I've made so many friends in the martial arts that it justifies all the work and sacrifice. My legacy are my students who's lives have been enriched and especially those who've gone on to become teachers in their own right. Not bad, IMHO, for a dude with little in the way of athletic talent but the willingness to train hard and long for a little bit of gain.
 

Gyakuto

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Perhaps the nature of learning swordsmanship is to be introspective and that’s why ‘thinking about a technique to teach’ it isn’t as relevant. We tend to spend our time looking at things such as how altering the point along the foot one pivots upon, facilitates a particular move… minutiae! I marvel at how our discipline attracts any beginners, in all honesty…it’s rather boring unless you‘rev a geek!

My last teacher‘s pedagogic technique was to say, “Just follow me”, and he’d practise in front of us, we’d follow and 30minutes later he turn around and give very general feedback to the whole group and we’d be left wondering, “Is he referring to me when he says that?” It was wholly inadequate for learners like me but he got to do lots of repetitions which I think was his strategy! I note he never had any high-graded people in his dojo as a consequence…which is the way he liked it, I think!
 
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Damien

Damien

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What is it about being a ‘black belt’ and being an instructor that you find so alluring? Black belt is a completely arbitrary point in ones ‘journey’ albeit one with a very public and visual one (a black belt around ones waist). And being an instructor is a sure way of degrading ones technique since you don’t have the time for personal practise, especially if you’re working full-time and have other commitments. I used to find the continual stream of beginners, the intensive effort one puts into their learning and then their inevitable leaving after a few weeks, extremely frustrating and deleterious to my skills. The high grades in my dojo used to rotate the teaching duties to mitigate this effect, but we still ended up ’paying to teach others’ who never practised between sessions and never made any progress! My day job was as a university lecturer so the ‘prestige’ of teaching MA held no allure for me. I am now having a personal and private dojo built in my garden and I will not be teaching anyone!😀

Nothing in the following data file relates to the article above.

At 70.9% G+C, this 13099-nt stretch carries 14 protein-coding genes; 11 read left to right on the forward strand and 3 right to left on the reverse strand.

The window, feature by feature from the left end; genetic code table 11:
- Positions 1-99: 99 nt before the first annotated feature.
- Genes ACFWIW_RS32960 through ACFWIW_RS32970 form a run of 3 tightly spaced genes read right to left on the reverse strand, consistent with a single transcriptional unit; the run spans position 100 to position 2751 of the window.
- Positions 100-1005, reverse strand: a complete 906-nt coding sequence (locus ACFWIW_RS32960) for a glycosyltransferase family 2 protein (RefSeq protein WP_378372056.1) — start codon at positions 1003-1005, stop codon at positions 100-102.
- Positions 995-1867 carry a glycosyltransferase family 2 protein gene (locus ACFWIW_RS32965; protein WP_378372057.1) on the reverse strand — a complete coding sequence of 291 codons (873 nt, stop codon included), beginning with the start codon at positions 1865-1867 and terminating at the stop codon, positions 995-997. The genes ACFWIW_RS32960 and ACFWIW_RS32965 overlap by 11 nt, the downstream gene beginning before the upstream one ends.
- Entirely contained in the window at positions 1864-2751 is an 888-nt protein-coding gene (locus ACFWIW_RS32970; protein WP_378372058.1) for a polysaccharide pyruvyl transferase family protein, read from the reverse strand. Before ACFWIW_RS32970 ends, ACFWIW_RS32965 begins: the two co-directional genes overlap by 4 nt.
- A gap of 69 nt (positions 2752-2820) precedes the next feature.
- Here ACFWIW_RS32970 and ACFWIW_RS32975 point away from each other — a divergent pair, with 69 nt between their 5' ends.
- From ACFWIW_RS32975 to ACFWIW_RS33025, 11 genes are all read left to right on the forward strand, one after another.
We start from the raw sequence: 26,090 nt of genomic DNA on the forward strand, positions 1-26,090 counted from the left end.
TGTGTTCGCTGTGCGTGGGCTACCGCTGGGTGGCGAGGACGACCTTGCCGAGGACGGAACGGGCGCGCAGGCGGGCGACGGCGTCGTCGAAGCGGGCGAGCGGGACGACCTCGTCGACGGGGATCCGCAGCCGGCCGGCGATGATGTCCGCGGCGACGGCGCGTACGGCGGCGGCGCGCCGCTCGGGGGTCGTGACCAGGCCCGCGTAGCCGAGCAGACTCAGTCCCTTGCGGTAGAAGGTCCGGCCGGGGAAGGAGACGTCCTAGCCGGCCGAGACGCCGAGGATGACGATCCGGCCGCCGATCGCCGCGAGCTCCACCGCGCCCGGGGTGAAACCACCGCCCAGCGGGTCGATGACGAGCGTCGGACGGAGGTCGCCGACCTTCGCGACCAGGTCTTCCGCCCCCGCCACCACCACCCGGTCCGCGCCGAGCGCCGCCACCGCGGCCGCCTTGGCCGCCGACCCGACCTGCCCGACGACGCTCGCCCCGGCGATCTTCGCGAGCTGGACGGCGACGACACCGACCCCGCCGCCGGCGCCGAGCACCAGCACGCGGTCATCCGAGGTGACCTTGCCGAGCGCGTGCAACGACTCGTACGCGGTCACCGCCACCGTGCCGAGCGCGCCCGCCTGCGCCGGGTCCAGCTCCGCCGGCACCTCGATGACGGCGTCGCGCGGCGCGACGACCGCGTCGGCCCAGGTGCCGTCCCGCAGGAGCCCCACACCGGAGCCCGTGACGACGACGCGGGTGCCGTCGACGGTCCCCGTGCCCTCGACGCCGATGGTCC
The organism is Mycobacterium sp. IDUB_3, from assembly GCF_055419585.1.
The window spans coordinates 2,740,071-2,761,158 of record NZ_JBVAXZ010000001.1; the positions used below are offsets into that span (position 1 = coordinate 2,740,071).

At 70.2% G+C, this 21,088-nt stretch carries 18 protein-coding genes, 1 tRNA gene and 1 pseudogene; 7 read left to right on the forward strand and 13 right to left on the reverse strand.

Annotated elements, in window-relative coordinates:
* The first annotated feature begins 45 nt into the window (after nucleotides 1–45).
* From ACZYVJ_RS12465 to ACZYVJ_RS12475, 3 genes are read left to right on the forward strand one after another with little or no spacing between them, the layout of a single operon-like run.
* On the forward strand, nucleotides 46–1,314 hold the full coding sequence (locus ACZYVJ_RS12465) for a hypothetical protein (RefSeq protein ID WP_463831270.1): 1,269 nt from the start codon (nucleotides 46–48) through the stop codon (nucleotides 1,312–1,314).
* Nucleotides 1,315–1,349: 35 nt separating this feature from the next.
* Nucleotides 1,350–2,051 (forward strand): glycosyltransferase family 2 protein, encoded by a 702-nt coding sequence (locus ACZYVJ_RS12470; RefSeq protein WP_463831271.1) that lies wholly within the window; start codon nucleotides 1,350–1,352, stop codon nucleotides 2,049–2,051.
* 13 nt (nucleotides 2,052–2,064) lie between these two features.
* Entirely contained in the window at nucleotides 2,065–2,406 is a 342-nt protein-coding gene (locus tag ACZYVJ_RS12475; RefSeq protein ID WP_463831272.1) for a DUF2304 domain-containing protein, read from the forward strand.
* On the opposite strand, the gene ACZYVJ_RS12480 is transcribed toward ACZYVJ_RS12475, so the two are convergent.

I know that feeling. I used to teach kung fu in a university, so even the most dedicated students were only around for a few years. It can get pretty tiring seeing everyone rotate out. On the plus side, you get to go over basics a lot. No basics, no kung fu as my old instructor used to say!

I think it is true that teaching gives you a better understanding of things though. It's probably more useful at a higher level, as often the basics are pretty straight forward. On the flip side though, being able to explain something to a complete beginner and explain to them why you are doing it, and how it will fit in later is a skill that really helps you understand the bigger picture too.